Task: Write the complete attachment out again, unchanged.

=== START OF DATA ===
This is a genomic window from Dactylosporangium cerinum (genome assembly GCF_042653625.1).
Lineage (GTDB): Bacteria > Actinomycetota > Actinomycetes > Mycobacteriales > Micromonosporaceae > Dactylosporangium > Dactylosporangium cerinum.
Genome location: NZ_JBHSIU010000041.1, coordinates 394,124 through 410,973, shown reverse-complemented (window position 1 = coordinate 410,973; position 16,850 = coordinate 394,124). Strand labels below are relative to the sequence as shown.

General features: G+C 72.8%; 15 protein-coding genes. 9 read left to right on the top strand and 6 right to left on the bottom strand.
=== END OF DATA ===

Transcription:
This is a genomic window from Dactylosporangium cerinum (genome assembly GCF_042653625.1).
Lineage (GTDB): Bacteria > Actinomycetota > Actinomycetes > Mycobacteriales > Micromonosporaceae > Dactylosporangium > Dactylosporangium cerinum.
Genome location: NZ_JBHSIU010000041.1, coordinates 394,124 through 410,973, shown reverse-complemented (window position 1 = coordinate 410,973; position 16,850 = coordinate 394,124). Strand labels below are relative to the sequence as shown.

General features: G+C 72.8%; 15 protein-coding genes. 9 read left to right on the top strand and 6 right to left on the bottom strand.